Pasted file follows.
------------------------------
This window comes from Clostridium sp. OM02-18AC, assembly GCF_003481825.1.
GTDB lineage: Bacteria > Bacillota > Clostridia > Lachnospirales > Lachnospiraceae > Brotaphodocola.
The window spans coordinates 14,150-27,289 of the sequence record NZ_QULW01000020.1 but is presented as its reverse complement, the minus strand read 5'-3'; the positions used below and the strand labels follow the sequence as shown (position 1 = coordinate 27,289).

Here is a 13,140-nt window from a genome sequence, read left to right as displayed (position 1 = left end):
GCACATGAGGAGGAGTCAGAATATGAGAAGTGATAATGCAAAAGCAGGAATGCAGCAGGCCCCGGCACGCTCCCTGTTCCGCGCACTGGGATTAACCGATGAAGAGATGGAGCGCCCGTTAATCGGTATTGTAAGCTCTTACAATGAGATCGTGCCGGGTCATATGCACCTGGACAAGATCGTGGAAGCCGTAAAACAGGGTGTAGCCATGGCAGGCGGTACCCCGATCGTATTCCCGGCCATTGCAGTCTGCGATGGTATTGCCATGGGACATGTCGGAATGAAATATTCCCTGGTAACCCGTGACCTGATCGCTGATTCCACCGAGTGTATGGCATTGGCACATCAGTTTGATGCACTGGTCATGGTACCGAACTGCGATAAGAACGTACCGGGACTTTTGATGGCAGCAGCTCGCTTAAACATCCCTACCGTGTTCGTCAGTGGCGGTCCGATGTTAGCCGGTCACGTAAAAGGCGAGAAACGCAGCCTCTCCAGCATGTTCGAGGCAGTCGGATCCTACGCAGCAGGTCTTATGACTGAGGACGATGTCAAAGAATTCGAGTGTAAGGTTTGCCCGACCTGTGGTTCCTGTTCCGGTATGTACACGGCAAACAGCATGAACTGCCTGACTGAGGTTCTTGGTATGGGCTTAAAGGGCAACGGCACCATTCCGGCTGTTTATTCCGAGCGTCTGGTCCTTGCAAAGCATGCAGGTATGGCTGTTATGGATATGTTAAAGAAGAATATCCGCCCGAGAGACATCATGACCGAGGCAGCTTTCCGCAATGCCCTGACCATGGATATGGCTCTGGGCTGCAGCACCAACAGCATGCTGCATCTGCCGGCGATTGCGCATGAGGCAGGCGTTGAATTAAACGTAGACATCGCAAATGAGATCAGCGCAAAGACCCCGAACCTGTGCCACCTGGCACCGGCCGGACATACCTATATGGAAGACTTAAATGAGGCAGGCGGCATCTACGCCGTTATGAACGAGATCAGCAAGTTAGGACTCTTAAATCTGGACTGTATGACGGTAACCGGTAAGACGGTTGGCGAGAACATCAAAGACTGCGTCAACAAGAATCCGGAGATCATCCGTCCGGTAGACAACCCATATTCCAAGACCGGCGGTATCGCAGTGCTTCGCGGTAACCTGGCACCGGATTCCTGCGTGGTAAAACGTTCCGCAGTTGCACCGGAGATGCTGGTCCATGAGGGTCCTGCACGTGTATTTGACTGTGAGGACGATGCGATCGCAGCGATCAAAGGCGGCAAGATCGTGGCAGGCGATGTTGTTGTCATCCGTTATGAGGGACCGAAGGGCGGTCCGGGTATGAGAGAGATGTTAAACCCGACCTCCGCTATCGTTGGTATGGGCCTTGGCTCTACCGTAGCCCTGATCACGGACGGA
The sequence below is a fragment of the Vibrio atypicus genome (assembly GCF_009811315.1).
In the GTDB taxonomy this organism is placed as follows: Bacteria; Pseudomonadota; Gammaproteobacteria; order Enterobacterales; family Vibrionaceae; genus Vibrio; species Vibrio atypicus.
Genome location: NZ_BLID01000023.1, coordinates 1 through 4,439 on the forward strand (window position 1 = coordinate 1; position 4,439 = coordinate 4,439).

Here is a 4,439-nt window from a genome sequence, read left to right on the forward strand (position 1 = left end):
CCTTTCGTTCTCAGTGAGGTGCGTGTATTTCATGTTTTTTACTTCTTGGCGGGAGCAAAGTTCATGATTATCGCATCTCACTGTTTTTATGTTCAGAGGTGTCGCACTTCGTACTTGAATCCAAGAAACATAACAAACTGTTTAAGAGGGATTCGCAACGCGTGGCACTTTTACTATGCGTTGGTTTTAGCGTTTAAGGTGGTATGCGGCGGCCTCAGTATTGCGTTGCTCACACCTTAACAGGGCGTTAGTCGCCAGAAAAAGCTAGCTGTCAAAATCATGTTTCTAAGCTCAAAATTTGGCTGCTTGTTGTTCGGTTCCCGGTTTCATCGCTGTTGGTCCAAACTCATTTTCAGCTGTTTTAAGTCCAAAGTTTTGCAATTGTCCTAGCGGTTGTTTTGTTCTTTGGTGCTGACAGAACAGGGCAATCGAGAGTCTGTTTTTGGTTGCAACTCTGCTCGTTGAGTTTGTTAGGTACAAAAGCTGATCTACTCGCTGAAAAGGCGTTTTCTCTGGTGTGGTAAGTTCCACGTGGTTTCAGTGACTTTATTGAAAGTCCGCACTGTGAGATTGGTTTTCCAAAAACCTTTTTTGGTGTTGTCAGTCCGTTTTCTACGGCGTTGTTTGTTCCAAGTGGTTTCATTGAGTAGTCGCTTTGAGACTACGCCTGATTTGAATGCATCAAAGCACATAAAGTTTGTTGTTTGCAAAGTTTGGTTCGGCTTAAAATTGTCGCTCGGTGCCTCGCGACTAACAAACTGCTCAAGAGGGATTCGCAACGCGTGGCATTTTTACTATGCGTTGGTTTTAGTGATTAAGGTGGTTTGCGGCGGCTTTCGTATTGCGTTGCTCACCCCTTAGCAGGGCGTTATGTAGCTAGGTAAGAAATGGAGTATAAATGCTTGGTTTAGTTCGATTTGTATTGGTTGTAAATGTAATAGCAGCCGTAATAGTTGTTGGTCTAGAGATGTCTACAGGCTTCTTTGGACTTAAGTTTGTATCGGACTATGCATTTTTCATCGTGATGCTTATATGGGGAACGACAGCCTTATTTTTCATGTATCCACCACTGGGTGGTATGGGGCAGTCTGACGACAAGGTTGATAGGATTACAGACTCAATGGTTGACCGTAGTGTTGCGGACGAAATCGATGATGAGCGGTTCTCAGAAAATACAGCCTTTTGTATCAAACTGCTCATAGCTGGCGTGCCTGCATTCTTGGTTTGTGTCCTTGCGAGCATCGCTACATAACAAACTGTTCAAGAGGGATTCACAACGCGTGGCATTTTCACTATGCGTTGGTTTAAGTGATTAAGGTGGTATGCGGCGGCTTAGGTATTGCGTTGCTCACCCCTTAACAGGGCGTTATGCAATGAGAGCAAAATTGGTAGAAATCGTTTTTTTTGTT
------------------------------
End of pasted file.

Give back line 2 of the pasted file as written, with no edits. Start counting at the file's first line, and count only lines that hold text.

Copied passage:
GTDB lineage: Bacteria > Bacillota > Clostridia > Lachnospirales > Lachnospiraceae > Brotaphodocola.